Wednesday, May 03, 2006

More Girls Than Boys in CPS Prep Schools

An interesting piece in the Sun-Times: In city's prep schools, girls rule

Girls are soundly beating boys this year when it comes to winning admission to Chicago's prized college prep high schools. The disparity between accepted girls and boys is so high -- almost 70 percent girls to 30 percent boys at one school -- some say it's time to consider giving boys a break at the city's eight selective-enrollment high schools.

I'm personally not terribly surprised, and I think one educator quoted puts her finger on the reason for the disparity:
Developmentally, girls are 18 months ahead of boys, [Judy Kleinfeld, director of the Boys Project] said. On top of that, they walk into classrooms -- often headed by female teachers -- that play to their strengths.

"The big issue is writing, both neat work and verbal skills," Kleinfeld said. "No matter what the subject, if the test requires writing, girls are at an advantage. More and more schools require students to write about their answers, even in mathematics."

Meanwhile, many boys' strengths -- such as "innovative, out-of-the-box thinking where you don't follow the rules" -- are ignored, Kleinfeld said.

Back in the 1950s, Kleinfeld said, "girls would hide their intelligence because it wasn't feminine." But today, girls may be overtaking boys because "what's changed is that girls are giving it their all. . . . They are trying their hardest. . . .

"For girls, especially in the 21st century, all the messages they get say, 'Go, girl, go.' "

A couple of points jumped out. First, it appears most of the solutions offered involved setting spots aside for boys, and for all the gitchy-goo reasons normally cited. From Jones HS Principal Donald Fraynd :"For a citywide school, we ought to as much as possible reflect the city we serve."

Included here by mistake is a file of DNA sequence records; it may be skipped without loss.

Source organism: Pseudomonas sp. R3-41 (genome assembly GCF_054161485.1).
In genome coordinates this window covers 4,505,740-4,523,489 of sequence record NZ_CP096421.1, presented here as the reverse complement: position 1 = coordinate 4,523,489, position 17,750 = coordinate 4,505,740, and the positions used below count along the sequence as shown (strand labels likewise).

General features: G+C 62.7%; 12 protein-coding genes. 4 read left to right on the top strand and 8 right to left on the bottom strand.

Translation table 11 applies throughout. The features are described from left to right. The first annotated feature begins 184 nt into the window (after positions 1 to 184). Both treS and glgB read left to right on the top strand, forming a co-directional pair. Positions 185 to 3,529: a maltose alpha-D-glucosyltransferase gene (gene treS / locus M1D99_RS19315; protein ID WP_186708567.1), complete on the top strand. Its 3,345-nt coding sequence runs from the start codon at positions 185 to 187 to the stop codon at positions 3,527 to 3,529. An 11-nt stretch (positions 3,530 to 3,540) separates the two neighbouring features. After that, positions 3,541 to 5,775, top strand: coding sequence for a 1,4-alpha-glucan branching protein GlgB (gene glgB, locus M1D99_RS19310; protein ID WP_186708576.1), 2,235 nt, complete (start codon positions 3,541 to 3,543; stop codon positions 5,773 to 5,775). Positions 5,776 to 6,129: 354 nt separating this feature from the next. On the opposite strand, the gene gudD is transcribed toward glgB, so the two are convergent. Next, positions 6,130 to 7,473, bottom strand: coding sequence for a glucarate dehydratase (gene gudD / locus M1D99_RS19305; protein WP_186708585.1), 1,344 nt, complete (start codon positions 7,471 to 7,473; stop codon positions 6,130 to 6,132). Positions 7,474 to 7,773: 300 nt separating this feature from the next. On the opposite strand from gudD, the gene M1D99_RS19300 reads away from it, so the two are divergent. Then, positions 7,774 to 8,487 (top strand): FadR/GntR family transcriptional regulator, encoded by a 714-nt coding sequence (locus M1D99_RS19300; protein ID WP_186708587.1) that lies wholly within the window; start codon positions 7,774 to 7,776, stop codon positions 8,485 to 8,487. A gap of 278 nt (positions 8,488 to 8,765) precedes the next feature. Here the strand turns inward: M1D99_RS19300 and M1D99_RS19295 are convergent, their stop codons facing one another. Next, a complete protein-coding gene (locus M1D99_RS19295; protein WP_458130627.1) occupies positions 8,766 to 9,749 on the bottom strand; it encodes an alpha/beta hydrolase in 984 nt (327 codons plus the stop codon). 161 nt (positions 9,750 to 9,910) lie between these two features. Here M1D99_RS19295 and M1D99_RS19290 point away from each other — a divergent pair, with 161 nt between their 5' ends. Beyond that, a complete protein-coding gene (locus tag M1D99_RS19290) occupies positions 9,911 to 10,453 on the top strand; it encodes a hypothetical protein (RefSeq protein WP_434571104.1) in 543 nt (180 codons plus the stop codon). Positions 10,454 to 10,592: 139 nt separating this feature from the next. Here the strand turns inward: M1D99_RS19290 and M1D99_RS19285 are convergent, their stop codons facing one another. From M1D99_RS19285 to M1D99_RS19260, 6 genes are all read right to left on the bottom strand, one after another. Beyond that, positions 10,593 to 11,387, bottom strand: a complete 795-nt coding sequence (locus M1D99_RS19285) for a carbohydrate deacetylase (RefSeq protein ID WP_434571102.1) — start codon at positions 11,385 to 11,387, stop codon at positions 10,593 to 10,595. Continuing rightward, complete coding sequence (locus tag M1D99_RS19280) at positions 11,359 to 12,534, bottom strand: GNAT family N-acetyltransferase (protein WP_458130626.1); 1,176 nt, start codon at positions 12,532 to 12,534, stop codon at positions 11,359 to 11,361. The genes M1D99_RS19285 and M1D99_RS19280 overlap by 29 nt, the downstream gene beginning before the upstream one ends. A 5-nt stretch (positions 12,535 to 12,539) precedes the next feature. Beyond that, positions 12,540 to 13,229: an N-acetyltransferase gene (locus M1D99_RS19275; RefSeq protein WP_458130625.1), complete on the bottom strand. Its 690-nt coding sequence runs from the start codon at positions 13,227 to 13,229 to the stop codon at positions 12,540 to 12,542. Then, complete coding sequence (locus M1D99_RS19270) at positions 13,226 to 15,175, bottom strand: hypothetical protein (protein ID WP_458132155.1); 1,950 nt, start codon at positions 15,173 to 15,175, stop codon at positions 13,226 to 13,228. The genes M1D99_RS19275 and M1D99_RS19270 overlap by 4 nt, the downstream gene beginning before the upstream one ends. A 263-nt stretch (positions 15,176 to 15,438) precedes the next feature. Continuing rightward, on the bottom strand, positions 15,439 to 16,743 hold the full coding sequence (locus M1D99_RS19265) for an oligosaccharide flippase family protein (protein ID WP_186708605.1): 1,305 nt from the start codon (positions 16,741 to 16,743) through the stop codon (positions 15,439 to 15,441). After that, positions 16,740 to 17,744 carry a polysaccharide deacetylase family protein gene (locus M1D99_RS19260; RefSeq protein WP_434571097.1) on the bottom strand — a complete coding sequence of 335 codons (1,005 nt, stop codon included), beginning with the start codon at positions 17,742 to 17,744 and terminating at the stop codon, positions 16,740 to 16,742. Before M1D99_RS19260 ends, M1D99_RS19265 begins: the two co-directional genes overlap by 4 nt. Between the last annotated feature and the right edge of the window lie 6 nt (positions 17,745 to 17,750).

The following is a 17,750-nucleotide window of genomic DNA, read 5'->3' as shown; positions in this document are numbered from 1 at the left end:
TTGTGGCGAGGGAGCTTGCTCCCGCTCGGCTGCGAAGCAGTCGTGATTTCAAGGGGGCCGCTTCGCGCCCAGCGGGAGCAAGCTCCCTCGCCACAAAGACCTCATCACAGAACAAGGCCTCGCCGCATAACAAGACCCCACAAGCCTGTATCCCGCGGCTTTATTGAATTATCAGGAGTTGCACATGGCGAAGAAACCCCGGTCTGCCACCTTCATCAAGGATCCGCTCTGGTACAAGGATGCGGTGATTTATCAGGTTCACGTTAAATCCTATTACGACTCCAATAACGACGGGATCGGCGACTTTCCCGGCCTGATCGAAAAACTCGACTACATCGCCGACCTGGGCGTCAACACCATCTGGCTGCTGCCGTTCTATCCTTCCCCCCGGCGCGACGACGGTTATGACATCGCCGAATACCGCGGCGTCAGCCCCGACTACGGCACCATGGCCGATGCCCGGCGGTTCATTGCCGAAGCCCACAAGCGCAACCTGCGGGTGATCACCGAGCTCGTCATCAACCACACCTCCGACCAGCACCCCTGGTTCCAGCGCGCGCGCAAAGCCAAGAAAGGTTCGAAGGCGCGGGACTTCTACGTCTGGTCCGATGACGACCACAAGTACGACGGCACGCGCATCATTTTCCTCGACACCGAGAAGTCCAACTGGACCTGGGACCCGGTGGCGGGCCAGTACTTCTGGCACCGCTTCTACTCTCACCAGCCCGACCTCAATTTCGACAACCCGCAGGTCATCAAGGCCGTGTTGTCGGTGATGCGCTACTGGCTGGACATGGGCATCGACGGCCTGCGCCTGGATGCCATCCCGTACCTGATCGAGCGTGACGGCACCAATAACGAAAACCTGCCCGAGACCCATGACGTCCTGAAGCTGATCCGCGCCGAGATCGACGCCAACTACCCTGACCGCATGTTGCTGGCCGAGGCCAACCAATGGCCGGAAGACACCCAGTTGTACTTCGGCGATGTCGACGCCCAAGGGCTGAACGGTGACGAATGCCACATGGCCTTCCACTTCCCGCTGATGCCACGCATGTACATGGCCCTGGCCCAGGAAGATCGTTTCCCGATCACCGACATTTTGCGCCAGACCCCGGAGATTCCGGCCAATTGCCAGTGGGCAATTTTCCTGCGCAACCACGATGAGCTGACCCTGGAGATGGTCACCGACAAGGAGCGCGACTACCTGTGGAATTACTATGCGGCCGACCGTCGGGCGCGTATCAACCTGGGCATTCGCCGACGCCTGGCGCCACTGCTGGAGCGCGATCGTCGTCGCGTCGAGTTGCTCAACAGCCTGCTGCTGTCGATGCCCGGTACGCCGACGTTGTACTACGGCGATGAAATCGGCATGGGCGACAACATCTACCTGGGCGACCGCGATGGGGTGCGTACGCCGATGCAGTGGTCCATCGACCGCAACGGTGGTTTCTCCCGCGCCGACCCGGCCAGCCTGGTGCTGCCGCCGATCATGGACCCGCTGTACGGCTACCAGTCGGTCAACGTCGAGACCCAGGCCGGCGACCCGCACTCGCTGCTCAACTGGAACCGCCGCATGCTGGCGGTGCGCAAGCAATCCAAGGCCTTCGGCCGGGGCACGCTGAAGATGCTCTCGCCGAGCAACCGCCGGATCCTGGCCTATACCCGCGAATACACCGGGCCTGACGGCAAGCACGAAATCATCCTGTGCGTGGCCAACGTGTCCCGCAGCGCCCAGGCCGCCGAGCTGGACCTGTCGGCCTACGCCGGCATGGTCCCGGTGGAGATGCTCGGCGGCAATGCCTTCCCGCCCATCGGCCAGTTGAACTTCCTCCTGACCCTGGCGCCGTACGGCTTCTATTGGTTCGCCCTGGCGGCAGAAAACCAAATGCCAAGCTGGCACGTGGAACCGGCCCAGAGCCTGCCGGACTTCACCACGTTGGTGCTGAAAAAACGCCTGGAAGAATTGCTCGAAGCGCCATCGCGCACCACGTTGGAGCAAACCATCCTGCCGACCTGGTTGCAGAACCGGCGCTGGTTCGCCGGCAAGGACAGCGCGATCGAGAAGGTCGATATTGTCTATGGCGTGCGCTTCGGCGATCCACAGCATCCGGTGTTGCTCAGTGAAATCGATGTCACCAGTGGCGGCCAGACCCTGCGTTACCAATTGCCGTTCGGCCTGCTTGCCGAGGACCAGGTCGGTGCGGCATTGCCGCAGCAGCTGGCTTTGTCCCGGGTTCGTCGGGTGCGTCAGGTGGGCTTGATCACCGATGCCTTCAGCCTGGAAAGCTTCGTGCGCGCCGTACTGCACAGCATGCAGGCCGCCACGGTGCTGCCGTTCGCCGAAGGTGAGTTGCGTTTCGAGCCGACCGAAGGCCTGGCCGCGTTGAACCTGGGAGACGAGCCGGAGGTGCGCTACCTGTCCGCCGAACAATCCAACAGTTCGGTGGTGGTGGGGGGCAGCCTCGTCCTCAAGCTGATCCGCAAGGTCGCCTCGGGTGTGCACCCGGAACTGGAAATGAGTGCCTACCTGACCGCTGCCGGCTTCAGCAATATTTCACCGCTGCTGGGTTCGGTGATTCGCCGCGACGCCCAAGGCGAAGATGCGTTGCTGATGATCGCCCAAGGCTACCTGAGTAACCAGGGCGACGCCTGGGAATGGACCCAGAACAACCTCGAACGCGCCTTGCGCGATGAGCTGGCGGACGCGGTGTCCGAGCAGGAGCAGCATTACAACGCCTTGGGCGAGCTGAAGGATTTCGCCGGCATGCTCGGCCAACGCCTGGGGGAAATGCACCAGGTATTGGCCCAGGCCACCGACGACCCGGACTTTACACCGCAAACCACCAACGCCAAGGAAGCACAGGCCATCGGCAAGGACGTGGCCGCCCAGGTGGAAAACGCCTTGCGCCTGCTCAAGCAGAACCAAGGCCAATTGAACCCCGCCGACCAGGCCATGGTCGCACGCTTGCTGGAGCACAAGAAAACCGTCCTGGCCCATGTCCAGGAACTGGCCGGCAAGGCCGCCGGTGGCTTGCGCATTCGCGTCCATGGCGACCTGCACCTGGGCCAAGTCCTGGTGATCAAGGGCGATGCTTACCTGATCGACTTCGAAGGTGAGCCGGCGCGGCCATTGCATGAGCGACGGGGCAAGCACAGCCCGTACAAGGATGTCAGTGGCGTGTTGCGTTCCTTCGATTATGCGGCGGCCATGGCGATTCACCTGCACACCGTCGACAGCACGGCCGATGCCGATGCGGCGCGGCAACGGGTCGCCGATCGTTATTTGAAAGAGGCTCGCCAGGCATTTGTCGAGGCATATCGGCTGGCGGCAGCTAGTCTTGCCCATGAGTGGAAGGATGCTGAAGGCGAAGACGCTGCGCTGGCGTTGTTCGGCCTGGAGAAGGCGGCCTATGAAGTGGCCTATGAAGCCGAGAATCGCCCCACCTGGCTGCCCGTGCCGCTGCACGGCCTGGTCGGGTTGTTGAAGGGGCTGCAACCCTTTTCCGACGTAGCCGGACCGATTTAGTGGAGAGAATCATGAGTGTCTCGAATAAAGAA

Or, for a citywide school, they ought to educate students at the level they can handle, and thus accept only those who can meet certain requirements. It might be nice to live in a city that rewards merit; currently, Chicago is not such a city.

Second, a quote from one girl accepted by a prep school stood out:

"I'm actually a little blown away," [Pasteur Elementary eighth-grader Erin Hederman] said of the girl-dominant statistics. "Usually you hear boys are more superior to girls, but I think now we're proving that girls shouldn't be looked down on because they're girls.

I suspect she has never once heard someone actually say that boys are superior to girls, but that she has heard over and over again what a sexist country this is. In other words, I suspect she's been utterly propagandized by her teachers. I suppose sophistication enough to see through politically correct rhetoric is a lot to ask of an eighth-grade girl, but really, have her teachers not taught her to use her own eyes? Has she not noticed all the academically gifted girls sitting next to her at her own school? The gender gap doesn't start when they take the admissions test.

Finally, as usual in the Chicago media, the article ends with a playful wink at the corruption in this city. From Julie Woestehoff of Chicago's Parents United for Responsible Education:

"Gender weighting would only increase the likelihood that the kids who will get in will be the kids that somebody [with clout] sent.

"After all, this is Chicago."

Yes, it is so amusing that we are so corrupt.

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